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PhD project – Connect 1.0

Conceptualizing Health Assets in a Nursing Context: Synthesis of Findings from Multiple Perspectives

Health assets, or peoples’ capacities and strengths, have been recognized by the World Health Organization (WHO) as being necessary to strengthen and maintain health and wellness. However, the concept of health assets has not been well defined in recent years and there is little consensus. The purpose of this doctoral dissertation was to synthesize findings about health assets based on conceptualization and knowledge from various perspectives: literature, patients and nurses, and the nursing terminology system International Classification for Nursing Practice (ICNP).

First, a concept analysis was conducted to examine the meaning of the concept, its underlying attributes, antecedents and consequences, and its uses in health care. A definition of health assets and a descriptive model of its components and possible relationships were proposed. Health assets were defined as the “repertoire of potentials—internal and external strength qualities in the individual, both innate and acquired—that mobilize positive health behaviors and optimal health/wellness outcomes” (Study I). Five strength dimensions were uncovered: relational, motivational, volitional, protective strengths, and mobilization. To further explore and describe the concept empirically, focus group interviews with 26 cancer patients and cancer survivors who were members of patient support groups (Study II), and 26 nurses experienced in cancer care were conducted (Study III). Patients reported a rich repertoire of personal strengths they used or wished for during their illness and recovery, resulting in seven themes and 12 subthemes of health assets. Most striking was their experience that care providers did not ask for, discuss, or build on patients’ own strengths. Patients wanted to be involved, and they possessed a considerable number of potential strengths that they wished could have been mobilized with the help of care providers. Patients preferred a more active role in their care than they actually had or were invited to take.

Nurses in the focus groups were not very familiar with the concept of health assets, and realized that they did not focus much on patients’ strengths in their care. The discussions and reflections on health assets directed their attention to the patient as an active agent contributing to his or her own health rather than a passive recipient of care. Three additional dimensions of health assets appeared from the nurses’ focus groups: cognitive, emotional, and physical strength. Additionally, various themes and subthemes related to health assets were elicited. Furthermore, it became apparent that health assets were not static, but may fluctuate between more or less of the same asset and/or between two or more health assets. Contextual and individual circumstances also affected what constitutes a health asset.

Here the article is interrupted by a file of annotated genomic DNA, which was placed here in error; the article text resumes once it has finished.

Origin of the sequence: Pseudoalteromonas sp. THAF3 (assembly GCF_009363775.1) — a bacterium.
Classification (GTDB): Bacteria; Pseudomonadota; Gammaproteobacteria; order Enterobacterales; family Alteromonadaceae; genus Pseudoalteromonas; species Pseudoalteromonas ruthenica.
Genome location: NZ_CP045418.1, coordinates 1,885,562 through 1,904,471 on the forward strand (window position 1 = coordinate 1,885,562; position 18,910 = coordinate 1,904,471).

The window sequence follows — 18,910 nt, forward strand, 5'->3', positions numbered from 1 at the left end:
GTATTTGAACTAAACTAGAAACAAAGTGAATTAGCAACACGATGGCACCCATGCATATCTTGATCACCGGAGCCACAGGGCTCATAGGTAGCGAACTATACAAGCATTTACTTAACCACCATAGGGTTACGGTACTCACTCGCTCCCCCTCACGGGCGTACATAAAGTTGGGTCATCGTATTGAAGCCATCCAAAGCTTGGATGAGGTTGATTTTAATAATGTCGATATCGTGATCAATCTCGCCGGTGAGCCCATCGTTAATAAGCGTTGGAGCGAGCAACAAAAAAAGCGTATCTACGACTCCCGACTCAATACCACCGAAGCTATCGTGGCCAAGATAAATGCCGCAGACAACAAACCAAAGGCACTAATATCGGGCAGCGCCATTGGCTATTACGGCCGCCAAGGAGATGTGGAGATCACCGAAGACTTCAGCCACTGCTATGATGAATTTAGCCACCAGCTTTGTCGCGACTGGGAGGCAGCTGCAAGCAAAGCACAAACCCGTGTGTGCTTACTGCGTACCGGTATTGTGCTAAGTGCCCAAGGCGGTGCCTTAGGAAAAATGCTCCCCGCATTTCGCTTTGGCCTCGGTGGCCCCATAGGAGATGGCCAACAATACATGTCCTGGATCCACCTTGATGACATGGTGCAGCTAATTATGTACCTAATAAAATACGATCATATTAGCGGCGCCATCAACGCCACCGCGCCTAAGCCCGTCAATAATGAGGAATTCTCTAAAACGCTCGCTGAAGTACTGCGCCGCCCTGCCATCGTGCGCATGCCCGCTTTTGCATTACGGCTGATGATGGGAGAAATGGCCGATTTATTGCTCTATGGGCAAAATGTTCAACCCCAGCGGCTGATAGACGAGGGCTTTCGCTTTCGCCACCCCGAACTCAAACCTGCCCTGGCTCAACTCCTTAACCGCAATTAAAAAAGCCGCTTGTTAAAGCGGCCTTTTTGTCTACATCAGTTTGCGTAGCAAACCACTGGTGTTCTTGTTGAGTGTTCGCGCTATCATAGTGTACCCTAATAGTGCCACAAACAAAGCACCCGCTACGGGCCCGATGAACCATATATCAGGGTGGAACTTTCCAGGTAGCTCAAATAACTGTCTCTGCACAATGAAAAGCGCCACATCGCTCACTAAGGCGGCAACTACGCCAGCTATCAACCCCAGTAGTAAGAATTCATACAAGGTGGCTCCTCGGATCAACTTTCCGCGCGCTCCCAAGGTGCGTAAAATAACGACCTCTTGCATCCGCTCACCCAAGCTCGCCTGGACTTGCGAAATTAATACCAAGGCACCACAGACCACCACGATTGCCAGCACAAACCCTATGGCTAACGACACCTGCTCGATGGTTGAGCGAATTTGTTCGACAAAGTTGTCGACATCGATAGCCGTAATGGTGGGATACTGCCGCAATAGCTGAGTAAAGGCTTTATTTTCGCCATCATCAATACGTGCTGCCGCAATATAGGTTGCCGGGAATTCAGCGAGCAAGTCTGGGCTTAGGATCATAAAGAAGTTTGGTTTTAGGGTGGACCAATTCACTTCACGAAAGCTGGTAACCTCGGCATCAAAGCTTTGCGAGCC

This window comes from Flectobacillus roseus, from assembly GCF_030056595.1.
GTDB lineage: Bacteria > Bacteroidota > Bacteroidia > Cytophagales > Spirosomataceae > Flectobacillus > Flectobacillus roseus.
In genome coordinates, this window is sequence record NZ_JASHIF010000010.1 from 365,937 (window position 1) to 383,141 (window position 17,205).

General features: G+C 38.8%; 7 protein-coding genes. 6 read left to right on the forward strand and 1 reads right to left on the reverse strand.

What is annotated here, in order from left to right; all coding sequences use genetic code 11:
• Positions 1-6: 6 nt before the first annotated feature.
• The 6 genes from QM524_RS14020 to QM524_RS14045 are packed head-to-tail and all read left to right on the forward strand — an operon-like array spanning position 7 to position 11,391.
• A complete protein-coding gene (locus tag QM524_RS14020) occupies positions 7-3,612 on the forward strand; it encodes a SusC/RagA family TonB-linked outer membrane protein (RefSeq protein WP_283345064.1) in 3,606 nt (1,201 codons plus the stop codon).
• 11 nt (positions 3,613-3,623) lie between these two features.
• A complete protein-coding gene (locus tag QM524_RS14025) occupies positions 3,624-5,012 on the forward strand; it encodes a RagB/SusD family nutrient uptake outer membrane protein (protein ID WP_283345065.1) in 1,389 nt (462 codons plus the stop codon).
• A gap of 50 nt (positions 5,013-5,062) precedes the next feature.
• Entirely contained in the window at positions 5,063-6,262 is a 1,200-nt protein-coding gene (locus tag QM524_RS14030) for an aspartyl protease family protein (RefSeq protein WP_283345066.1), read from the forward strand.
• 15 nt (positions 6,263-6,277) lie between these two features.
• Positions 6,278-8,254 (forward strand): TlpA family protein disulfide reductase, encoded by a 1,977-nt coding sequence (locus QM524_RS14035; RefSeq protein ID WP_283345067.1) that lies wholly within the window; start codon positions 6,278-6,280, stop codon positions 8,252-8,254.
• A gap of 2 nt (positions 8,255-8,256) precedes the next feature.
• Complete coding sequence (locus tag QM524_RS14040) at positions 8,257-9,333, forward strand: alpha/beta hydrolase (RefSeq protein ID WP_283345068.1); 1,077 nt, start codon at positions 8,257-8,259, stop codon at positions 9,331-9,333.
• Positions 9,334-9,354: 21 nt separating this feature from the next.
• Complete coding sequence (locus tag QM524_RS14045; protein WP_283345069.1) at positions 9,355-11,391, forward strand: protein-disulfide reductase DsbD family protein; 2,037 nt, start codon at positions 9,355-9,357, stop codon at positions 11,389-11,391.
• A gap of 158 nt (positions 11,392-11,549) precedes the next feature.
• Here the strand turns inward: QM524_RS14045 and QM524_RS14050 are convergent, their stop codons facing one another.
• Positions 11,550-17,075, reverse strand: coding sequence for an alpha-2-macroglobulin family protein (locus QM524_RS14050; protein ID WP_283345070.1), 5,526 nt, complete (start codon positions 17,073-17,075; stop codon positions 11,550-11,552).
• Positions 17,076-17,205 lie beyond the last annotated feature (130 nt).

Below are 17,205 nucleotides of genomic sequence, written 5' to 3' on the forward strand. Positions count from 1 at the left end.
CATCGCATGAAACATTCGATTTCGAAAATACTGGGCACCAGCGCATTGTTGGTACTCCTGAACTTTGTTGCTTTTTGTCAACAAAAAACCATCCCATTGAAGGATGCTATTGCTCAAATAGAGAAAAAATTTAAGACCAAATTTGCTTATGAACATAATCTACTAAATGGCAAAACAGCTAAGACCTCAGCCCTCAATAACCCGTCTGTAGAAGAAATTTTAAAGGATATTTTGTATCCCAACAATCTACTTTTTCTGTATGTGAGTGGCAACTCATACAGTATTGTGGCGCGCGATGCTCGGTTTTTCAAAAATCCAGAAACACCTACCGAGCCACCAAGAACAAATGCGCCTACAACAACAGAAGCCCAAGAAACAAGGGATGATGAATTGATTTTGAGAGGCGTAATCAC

The findings of these studies suggest a need for a greater focus on patients’ health assets; patients want their strengths to be utilized and to contribute to their own care. However, nurses do not fully utilize patients’ strengths, but realize their importance when made aware of them and aspire to become more aware of this aspect of care.

This dissertation provides an improved understanding of health assets, particularly within cancer care, and contributes to knowledge about health assets from several perspectives. A synthesis of the findings from the five studies resulted in a refinement of the definition and conceptual model for health assets. However, further studies are needed to substantiate the model and test its suitability for research and teaching, and to develop support systems for patients and nurses that foster the use of health assets. Knowledge gained from this work can assist nurses in balancing the traditional problem-oriented approach with a health assets approach. In this manner, nursing care can help patients move from being passive recipients of care to becoming active agents of wellness and health, sharing power, and having more control over their illness.


I Rotegård, A. K, Moore, S., Fagermoen, M. S., & Ruland, C. M. (2010). Health assets: a concept analysis. International Journal of Nursing Studies, 47(4), 513–525. DOI: 10.1016/j.ijnurstu.2009.09.005

II Rotegård, A. K, Fagermoen, M. S., & Ruland, C. M. (2011). Cancer patients’ experiences of their personal strengths through illness and recovery. Cancer Nursing, May 9. DOI: 10.1097/NCC.0b013e3182116497

III Rotegård, A. K., Ruland, C. M., & Fagermoen, M. S. (2011) Nurse perceptions and experiences of patient health assets in oncology care: a qualitative study. Research and Theory for Nursing Practice, (Accepted). Res Theory Nurs Pract. 25(4):284-301 DOI: 10.1891/1541-6577.25.4.284

IV Rotegård, A. K., & Ruland, C. M. (2010). Patient centeredness in terminologies: coverage of health assets concepts in the International Classification for Nursing Practice. Journal of Biomedical Informatics, 43(5), 805–811.DOI: 10.1016/j.jbi.2010.04.010

V Rotegård A. K. Health assets in nursing documentation of cancer care. Studies of Health Technology and Informatics (Submitted to International Medical Informatics Association, NI2012, The 11’th Nursing Informatics Conference). http://proceedings.amia.org/CN2012-nav/